Kavanaugh, a federal appeals court judge in Washington, D.C., described himself as an "independent" judge.
"Well, I'm not remembering, but if you have something you want to." he said, trailing off.
Kavanaugh signalled respect for the landmark 1973 Roe versus Wade Supreme Court ruling legalising abortion nationwide, calling it an important legal precedent that had been reaffirmed by the justices over the decades.
"I was just arrested for civil disobedience in the Kavanaugh hearings". "I understand the importance of the issue". Republicans hold a slim Senate majority and can confirm Kavanaugh if they stay united.
Addressing some of those concerns, Kavanaugh said that "the first thing that makes a good judge is independence, not being swayed by political or public pressure". He said victims of sexual harassment need better information about how to come forward.
Under questioning from senators on Wednesday, Kavanaugh signaled respect for the landmark 1973 Roe v. Wade Supreme Court ruling legalizing abortion nationwide and condemned the spate of US school shootings. "As a minor, the government argued that it was proper or appropriate to transfer her quickly first to an immigration sponsor", said Kavanaugh.
Amy Lieu is a news editor and reporter for Fox News. A handful of Democrats seeking re-election in states Trump carried in 2016 could vote for Kavanaugh.
Kavanaugh had declared that the DC Circuit majority's opinion would lead to a new right for "immediate abortion on demand". "I am a skeptic of unauthorized regulation, of illegal regulation, of regulation that's outside the bounds of what the laws passed by Congress have said". George Washington himself, Kavanaugh noted, once asked the Supreme Court for advice about a British brig we'd seized. Senate Democrats challenged his record on hot-button issues such as abortion, affirmative action and presidential power.
Republican Senator Orrin Hatch bluntly asked Kavanaugh what loyalty he owes Trump.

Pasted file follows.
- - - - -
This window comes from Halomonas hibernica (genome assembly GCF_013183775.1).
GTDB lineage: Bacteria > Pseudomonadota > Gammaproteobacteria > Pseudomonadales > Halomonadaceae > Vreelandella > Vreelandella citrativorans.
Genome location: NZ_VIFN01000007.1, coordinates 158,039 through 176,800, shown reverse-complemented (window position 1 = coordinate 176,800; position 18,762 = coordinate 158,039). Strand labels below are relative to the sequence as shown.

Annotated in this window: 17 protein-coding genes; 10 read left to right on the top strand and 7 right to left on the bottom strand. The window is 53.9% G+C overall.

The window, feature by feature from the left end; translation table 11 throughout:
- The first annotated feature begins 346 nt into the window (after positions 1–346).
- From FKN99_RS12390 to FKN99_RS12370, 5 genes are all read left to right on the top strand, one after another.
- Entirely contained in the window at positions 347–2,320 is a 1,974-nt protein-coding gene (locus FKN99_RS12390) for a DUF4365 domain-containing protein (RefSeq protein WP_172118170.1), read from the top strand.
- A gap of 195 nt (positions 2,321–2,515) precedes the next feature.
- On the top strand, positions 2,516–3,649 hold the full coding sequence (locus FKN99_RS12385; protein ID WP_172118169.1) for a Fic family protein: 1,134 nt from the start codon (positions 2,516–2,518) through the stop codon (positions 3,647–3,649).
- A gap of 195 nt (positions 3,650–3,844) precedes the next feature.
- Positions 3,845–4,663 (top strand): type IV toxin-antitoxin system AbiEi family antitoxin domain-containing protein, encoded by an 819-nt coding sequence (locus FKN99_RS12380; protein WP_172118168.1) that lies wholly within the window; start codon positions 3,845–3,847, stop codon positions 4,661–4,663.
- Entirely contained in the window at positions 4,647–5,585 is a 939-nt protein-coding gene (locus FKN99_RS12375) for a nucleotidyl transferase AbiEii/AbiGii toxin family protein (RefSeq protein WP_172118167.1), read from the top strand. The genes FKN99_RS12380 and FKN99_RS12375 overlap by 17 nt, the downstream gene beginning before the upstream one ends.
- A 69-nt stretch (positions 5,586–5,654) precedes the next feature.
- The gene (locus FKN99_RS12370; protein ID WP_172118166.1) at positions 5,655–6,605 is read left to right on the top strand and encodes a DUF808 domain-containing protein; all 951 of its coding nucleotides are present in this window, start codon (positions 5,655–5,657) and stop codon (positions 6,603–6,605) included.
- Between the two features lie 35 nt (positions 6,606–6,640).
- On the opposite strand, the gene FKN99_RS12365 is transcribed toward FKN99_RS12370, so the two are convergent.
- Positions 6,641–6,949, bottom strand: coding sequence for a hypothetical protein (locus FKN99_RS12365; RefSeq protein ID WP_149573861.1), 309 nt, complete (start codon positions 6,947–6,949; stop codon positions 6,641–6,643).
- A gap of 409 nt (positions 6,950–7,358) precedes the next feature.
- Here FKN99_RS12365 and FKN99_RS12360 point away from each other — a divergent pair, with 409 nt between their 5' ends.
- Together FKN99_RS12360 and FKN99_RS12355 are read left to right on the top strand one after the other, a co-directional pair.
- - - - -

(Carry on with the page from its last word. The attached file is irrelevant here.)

A heckler interrupts the proceedings during the first day of hearings to confirm Brett Kavanaugh to the Supreme Court in Washington, on September 4, 2018.
"No one is above the law", including those in the executive branch, he told the Senate Judiciary Committee. "I am a pro-law judge". He hit the expected notes, invoking the importance of landmark Supreme Court decisions like Brown v. Board of Education - which Senator Kamala Harris had used as in her opening statement as a reason he shouldn't be confirmed - and USA v. Nixon, the unanimous decision that limited the scope of presidential power by ordering then-President Richard Nixon to hand over tape recordings from his White House that ultimately led to his resignation.
Sasse then used a hypothetical president from the "purple" party that gets drunk and hits someone with their vehicle to press Kavanaugh if he thought that hypothetical president would be "immune" from being sued or charged with a crime.
At the end of her questioning, Feinstein thanked Kavanaugh for being "forthcoming" - an exchange that would be among the most friendly the nominee would have with Democratic members of the committee.
There is a long history of heated fights over US Supreme Court nominations. Senate Judiciary Committee Chairman Chuck Grassley was tasked with making the opening remarks at the hearing and after a long period of interruptions chose to proceed with the opening statements over the shouts of protesters.
Republican Senator John Cornyn branded the chaos "mob rule".
In his opening remarks, Grassley accused Democrats - who plotted strategy for the hearing on a conference call Monday - of colluding with protesters to disrupt the hearing.
"If you love America, stop this travesty!" boomed one woman.